Available from: Mary Ellen Mortensen
- ". One of these described mercury exposure from gold mining in Indonesia , and one described blood lead levels in teenagers employed in an auto repair business in Turkey . Two studies described occupational take-home exposures of lead in children living with parents who were employed in mining and smelting industries  . Worker education and improved industrial hygiene practices are well-known interventions that could be implemented and have been effective in reducing occupational take-home exposures in developed countries. "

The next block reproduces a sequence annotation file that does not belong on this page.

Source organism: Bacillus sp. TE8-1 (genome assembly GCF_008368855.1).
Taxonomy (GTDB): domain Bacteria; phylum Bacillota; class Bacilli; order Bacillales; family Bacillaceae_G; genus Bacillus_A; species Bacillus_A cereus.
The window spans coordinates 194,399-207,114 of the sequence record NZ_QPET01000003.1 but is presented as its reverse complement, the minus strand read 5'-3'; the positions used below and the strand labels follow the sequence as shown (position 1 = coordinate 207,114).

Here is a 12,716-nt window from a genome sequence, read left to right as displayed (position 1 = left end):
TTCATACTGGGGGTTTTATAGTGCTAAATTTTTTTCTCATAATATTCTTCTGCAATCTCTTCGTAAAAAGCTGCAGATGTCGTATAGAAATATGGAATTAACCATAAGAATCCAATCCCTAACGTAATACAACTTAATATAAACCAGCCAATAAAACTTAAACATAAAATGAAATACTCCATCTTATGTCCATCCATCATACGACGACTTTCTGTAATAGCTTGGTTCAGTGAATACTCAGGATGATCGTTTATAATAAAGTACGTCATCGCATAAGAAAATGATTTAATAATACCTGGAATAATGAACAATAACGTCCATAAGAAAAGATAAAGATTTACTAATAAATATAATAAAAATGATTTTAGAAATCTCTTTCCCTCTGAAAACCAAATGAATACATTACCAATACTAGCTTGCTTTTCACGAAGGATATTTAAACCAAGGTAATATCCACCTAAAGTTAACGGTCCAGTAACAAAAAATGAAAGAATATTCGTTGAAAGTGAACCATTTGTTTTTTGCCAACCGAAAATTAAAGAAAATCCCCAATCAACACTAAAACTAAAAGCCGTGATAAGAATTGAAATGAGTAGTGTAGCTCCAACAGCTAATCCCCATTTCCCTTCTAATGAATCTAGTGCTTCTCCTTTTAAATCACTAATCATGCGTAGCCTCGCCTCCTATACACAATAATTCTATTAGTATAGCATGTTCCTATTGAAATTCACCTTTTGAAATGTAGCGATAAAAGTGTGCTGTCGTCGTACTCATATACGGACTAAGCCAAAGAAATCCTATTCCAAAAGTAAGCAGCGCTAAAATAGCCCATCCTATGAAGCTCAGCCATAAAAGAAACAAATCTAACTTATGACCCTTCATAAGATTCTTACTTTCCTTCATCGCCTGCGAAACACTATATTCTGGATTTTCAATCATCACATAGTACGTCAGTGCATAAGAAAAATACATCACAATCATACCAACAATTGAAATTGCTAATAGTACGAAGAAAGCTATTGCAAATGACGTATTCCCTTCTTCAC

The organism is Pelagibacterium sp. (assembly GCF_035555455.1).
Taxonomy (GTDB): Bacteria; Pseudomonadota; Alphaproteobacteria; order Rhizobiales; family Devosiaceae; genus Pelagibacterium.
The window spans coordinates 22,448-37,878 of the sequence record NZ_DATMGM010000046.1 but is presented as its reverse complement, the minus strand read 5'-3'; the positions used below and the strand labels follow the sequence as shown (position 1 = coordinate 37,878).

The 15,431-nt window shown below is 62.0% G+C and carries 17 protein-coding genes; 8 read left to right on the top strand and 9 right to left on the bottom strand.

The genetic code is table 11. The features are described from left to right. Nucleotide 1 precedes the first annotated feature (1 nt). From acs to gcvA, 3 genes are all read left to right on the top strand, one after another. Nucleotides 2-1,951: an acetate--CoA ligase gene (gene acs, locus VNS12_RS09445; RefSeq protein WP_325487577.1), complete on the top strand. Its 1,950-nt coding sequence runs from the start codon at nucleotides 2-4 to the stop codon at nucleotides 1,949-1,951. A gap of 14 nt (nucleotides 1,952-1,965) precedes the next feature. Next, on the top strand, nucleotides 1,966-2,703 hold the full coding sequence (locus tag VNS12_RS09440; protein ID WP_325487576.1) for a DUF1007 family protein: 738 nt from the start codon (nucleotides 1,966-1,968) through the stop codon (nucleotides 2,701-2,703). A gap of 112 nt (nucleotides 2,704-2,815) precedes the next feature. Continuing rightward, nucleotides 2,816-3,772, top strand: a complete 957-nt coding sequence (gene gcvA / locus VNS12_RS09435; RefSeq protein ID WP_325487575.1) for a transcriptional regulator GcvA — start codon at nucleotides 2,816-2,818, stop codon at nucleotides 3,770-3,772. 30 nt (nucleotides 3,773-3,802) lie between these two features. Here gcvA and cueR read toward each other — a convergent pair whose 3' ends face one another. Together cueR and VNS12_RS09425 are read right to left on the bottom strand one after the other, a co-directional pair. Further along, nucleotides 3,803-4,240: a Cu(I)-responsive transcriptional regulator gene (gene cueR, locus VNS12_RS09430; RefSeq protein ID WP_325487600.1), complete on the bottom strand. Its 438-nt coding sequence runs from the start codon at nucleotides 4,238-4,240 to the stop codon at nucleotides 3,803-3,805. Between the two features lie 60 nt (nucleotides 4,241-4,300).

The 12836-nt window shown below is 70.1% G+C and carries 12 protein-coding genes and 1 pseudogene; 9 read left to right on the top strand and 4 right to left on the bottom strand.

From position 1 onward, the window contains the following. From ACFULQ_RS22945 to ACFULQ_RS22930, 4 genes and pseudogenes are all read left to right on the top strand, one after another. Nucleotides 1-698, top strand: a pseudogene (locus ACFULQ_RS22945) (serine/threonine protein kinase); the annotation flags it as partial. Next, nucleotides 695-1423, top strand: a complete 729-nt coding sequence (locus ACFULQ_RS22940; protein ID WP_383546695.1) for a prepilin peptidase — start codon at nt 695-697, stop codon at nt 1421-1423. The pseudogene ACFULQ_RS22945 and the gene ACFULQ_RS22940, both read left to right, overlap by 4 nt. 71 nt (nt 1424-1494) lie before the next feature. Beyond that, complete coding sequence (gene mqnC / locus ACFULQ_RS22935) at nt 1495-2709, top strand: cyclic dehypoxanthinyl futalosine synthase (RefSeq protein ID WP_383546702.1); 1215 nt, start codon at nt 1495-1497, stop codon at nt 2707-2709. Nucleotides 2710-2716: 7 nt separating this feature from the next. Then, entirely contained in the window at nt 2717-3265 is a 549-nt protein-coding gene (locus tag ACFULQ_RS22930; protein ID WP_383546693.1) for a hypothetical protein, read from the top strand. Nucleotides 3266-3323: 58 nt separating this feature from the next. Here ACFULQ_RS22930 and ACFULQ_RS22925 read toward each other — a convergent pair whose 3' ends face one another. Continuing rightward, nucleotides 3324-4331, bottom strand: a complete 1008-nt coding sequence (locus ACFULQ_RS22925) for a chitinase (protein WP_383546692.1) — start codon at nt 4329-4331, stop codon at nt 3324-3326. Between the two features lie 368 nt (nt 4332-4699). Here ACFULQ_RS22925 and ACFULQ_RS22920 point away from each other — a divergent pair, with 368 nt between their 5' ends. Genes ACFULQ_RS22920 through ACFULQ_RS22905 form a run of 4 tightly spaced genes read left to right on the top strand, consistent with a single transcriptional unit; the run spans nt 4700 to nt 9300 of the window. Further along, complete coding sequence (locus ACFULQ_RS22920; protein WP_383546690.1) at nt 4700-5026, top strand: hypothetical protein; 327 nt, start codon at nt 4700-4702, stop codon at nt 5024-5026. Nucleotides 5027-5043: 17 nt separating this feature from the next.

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ABSTRACT: Arsenic, cadmium, lead, and mercury present potential health risks to children who are exposed through inhalation or ingestion. Emerging Market countries experience rapid industrial development that may coincide with the increased release of these metals into the environment. A literature review was conducted for English language articles from the 21st century on pediatric exposures to arsenic, cadmium, lead, and mercury in the International Monetary Fund's (IMF) top 10 Emerging Market countries: Brazil, China, India, Indonesia, Mexico, Poland, Russia, South Korea, Taiwan, and Turkey. Seventy-six peer-reviewed, published studies on pediatric exposure to metals met the inclusion criteria. The reported concentrations of metals in blood and urine from these studies were generally higher than US reference values, and many studies identified adverse health effects associated with metals exposure. Evidence of exposure to metals in the pediatric population of these Emerging Market countries demonstrates a need for interventions to reduce exposure and efforts to establish country-specific reference values through surveillance or biomonitoring. The findings from review of these 10 countries also suggest the need for country-specific public health policies and clinician education in Emerging Markets.